From The Pueblo Chieftain: According to a 2015 Gallup poll, only 55 percent of American adults own stocks, meaning that only about half of American adults have a vested interest in the finances of public corporations. Yet the responsibility of funding public education extends to nearly all taxpayers, so almost all taxpayers have a vested interest in the finances of public schools. Why, then, do public corporations have stricter financial reporting requirements than public school districts?
ll publicly traded companies in the United States are required to publish financial reports regularly. These reports are monitored and aggregated by the Securities and Exchange Commission.
SEC requirements create uniformity, so reports look basically the same for companies in each industry. This standardized reporting makes research and investigation incredibly straightforward. In fact, SEC reports are so easy to digest that I was able to download financial information and build a complete financial model of PepsiCo after taking one eight-hour class on a Saturday afternoon during my sophomore year in college.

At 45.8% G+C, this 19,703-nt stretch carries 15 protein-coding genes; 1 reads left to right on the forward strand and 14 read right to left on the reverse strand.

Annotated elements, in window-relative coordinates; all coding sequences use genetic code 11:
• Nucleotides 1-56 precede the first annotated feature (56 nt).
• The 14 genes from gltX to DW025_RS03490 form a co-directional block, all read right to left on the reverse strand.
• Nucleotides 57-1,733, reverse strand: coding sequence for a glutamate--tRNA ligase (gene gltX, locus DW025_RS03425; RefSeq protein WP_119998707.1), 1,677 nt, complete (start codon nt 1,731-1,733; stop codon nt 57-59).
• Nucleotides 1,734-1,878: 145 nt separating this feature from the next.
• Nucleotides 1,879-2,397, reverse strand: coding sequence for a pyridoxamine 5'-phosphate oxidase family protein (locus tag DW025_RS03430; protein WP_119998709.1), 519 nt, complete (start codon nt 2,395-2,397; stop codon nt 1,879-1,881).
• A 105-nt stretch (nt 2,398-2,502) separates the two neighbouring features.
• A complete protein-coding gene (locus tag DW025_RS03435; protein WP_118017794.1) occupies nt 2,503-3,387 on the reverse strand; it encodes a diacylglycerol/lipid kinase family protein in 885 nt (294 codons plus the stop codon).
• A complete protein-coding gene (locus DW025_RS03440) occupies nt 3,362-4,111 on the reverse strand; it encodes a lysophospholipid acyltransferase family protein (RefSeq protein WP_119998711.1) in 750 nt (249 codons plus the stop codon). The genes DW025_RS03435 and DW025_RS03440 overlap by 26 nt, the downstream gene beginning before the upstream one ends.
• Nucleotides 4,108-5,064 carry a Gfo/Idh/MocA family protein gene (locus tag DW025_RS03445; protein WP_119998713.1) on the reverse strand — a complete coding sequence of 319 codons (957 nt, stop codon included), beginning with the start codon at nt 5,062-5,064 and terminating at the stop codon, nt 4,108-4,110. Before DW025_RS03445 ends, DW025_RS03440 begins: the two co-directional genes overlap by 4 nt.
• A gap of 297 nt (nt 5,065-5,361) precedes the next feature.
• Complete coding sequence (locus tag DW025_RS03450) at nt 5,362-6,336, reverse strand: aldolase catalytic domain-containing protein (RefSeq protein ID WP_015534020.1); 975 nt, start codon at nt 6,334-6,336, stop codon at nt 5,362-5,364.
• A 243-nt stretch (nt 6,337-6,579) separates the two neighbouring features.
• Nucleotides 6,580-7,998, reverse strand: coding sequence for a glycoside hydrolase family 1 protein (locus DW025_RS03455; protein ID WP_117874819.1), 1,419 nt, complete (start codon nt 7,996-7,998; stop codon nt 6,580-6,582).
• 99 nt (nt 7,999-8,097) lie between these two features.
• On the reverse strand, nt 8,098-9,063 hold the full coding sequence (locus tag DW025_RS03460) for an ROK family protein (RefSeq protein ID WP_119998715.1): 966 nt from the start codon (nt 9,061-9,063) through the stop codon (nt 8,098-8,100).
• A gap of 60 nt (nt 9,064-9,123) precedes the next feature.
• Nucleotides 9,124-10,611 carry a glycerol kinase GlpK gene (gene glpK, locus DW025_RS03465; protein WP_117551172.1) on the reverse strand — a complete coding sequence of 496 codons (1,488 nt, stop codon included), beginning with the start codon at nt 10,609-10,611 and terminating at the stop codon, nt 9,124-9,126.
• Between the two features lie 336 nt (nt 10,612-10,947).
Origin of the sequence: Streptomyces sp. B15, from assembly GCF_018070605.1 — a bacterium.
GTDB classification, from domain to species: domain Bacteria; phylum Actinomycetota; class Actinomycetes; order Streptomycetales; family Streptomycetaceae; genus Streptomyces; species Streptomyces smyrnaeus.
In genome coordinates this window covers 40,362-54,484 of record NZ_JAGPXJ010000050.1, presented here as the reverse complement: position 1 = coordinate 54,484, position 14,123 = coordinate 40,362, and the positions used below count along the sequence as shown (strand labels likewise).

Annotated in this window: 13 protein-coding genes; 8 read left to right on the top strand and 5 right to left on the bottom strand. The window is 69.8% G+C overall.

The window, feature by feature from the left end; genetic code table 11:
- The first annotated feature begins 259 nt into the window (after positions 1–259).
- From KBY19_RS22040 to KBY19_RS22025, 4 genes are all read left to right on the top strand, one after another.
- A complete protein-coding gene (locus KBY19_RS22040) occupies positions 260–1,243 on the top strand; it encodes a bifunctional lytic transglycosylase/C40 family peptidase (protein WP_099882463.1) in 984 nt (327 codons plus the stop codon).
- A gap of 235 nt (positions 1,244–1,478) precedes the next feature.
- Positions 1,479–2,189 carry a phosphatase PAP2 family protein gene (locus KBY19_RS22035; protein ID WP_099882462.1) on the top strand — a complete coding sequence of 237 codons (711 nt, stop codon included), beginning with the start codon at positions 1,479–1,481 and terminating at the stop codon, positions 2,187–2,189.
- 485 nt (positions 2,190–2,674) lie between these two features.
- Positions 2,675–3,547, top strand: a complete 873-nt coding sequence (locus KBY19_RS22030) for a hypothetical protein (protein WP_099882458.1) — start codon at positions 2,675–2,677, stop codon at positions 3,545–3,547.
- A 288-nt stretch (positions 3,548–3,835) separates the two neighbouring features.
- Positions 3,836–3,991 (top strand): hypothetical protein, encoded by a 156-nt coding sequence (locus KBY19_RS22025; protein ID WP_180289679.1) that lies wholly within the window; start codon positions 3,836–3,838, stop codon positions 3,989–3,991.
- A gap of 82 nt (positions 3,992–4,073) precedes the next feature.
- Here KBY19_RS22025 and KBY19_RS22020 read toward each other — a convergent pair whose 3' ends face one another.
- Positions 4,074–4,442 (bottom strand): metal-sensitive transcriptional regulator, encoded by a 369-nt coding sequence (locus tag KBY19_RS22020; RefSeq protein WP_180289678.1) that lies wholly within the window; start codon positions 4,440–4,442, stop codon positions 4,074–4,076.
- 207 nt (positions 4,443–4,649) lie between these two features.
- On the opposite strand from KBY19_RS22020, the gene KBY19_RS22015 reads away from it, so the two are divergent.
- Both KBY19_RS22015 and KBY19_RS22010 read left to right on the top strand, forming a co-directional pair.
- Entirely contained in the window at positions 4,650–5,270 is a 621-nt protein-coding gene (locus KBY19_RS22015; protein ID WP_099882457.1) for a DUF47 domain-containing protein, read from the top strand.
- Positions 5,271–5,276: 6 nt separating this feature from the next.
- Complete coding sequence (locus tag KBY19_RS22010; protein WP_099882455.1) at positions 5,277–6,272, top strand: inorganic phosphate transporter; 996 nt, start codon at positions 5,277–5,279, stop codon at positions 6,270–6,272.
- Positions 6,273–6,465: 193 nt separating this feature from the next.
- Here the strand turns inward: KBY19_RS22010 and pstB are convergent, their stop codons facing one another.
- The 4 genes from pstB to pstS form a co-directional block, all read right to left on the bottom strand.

Colorado has begun to bring similar transparency to our public schools. The enactment of HB1036 required local education providers to disclose their budgets, annual and quarterly financial statements, salary schedules and accounts payable records. HB1292 expanded on that good work by mandating a template for these reports and establishing a state-run website that will, by summer 2017, aggregate the data for public review.
On paper, these requirements seem similar to financial standardization and transparency requirements in the private sector. In reality, they couldn’t be more different.
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